“I will say they did a really good job at taking care of where they dig up in your yard, and they fixed a lot of driveways, and curbs, and stuff. They do a really nice job kind of going above and beyond, so I really give the credit there too,” Mayor Jeff Subler said. 

The Street & Safety Committee met on Monday, June 26, at 7:30 p.m., to discuss a request for a proposed handicap parking space within the current no parking area on the south side of Greenlawn Avenue. Busse advised the council the committee facilitated much discussion with a property owner concerning the following topics:

  • A proposed handicap parking space in the no parking zone of Greenlawn Avenue
  • The speed limit and speed limit enforcement on Greenlawn Avenue
  • Truck traffic and enforcement on Greenlawn Avenue
  • Truck traffic and enforcement on Brandon Street north of Morgan Street. 

The committee recommended to council that there would be a traffic study of Greenlawn Avenue between N. center Street and N. West Street, the recommendation to Council to draft legislation limiting truck traffic on Greenlawn Avenue between N. Center Street and N. West Street, and there would be legislation drafted to limit truck traffic on Brandon Street north of Morgan Street.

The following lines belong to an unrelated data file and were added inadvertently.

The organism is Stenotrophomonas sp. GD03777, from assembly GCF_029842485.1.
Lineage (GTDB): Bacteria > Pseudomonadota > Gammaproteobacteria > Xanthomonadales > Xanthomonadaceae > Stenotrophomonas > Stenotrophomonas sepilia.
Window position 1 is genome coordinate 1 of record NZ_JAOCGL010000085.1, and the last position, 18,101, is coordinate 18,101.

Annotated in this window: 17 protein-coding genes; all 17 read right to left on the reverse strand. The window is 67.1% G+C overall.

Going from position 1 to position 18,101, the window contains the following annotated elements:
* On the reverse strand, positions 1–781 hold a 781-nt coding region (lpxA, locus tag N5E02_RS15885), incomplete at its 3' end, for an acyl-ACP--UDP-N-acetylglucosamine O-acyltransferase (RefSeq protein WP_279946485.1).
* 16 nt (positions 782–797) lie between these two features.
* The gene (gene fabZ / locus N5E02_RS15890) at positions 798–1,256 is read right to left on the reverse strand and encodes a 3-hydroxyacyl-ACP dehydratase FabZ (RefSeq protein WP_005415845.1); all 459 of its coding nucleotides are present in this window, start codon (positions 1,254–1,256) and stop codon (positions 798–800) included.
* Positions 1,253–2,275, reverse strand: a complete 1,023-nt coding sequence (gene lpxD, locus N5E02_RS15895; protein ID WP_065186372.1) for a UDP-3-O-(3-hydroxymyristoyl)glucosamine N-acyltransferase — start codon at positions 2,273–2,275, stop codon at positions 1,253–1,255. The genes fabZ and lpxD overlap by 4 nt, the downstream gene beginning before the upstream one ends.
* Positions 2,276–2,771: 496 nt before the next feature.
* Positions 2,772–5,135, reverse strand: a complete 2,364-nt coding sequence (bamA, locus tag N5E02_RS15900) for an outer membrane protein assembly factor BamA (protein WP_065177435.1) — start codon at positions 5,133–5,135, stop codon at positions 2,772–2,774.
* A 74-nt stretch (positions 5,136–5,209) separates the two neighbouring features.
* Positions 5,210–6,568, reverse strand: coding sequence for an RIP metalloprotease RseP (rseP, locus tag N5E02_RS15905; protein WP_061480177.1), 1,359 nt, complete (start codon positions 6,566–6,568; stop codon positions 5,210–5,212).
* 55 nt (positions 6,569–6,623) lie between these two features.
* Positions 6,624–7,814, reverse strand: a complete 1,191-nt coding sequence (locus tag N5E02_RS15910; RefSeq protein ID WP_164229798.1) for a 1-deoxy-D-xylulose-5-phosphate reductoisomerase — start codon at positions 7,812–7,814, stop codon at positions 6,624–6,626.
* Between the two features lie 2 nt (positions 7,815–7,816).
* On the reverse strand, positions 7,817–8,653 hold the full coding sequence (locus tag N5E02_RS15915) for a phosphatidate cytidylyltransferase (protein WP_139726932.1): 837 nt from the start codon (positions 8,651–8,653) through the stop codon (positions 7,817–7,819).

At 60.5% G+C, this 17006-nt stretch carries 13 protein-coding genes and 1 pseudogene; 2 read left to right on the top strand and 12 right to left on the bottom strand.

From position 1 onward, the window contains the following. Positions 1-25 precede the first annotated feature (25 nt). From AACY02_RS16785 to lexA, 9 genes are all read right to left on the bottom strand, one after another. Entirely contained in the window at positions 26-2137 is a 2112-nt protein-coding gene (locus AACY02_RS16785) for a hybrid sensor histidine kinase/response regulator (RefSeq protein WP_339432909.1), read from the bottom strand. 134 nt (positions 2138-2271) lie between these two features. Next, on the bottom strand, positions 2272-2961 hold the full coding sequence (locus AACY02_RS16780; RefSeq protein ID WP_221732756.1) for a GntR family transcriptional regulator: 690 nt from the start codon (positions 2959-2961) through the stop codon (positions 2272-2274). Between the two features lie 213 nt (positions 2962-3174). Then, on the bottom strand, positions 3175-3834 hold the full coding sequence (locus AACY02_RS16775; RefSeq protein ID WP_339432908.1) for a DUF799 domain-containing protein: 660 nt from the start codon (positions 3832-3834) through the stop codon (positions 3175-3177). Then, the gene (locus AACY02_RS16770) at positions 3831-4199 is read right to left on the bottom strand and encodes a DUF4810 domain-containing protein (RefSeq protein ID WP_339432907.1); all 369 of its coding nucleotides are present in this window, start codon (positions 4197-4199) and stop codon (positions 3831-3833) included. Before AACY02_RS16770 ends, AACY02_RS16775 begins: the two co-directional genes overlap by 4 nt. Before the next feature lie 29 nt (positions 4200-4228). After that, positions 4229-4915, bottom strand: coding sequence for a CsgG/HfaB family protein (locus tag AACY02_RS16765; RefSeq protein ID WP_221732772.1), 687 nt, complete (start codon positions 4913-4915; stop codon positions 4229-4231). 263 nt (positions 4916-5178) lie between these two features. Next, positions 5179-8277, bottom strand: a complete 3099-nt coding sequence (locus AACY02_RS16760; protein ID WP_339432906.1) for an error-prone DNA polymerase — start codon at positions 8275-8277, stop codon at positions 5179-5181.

“Are there legitimate reasons to do limitations” Kent Paulus said, “or are we trying to appease one person?”

Paulus said that just because one person brings up an issue, there isn’t a reason to start limiting everyone else. Todd Dammeyer, who was a part of the Street & Safety meeting, advised the issue is if the gentleman didn’t park on his own property, he is afraid of the speech at which he crosses the street and getting run over.

“He brought up a really good idea of a possible resolution of slowing traffic down by putting in a stop sign,” Dammeyer said.

The village currently has a stop sign every two blocks within town, so the idea is not too far fetched. Regardless of what a future decision is, the council agreed to do a traffic study on the area. 

“The traffic study is going to look into the stop sign possibilities and going to identify the width of the street, how much traffic is going up and down, and depending on the counter used possibly the speed,” Busse said. 

He advised that the study could also show that a stop sign is not warranted in the area as well. The council also agreed to relook at the ordinances, as the signs could be confusing as to what truck they are referring to. It will help officers enforce the rules, as there would be no confusion if a truck or two axle vehicle is allowed to drive through the area. There will be a public hearing for the proposed 2024 Tax Budget for July 12 at 6:45 p.m. before the regular Council meeting. The next Versailles Council meeting will take place Wednesday, July 12 at 7 p.m., in EMS Building, 320 Baker Road, Versailles.